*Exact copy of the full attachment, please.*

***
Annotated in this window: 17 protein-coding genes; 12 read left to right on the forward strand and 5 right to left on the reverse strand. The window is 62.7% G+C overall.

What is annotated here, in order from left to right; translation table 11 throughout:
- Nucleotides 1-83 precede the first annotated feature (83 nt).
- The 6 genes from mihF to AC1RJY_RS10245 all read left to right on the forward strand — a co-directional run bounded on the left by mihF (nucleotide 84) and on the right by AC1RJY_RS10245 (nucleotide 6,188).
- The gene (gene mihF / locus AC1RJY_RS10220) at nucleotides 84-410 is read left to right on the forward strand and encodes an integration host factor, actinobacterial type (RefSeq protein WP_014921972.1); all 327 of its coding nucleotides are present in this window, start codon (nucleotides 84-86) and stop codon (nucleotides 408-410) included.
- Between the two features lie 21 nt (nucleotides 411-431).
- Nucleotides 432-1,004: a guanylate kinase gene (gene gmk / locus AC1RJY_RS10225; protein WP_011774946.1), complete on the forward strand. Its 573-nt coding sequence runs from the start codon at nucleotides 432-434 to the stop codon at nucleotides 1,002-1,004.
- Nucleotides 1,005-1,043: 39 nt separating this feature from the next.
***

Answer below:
Annotated in this window: 17 protein-coding genes; 12 read left to right on the forward strand and 5 right to left on the reverse strand. The window is 62.7% G+C overall.

What is annotated here, in order from left to right; translation table 11 throughout:
- Nucleotides 1-83 precede the first annotated feature (83 nt).
- The 6 genes from mihF to AC1RJY_RS10245 all read left to right on the forward strand — a co-directional run bounded on the left by mihF (nucleotide 84) and on the right by AC1RJY_RS10245 (nucleotide 6,188).
- The gene (gene mihF / locus AC1RJY_RS10220) at nucleotides 84-410 is read left to right on the forward strand and encodes an integration host factor, actinobacterial type (RefSeq protein WP_014921972.1); all 327 of its coding nucleotides are present in this window, start codon (nucleotides 84-86) and stop codon (nucleotides 408-410) included.
- Between the two features lie 21 nt (nucleotides 411-431).
- Nucleotides 432-1,004: a guanylate kinase gene (gene gmk / locus AC1RJY_RS10225; protein WP_011774946.1), complete on the forward strand. Its 573-nt coding sequence runs from the start codon at nucleotides 432-434 to the stop codon at nucleotides 1,002-1,004.
- Nucleotides 1,005-1,043: 39 nt separating this feature from the next.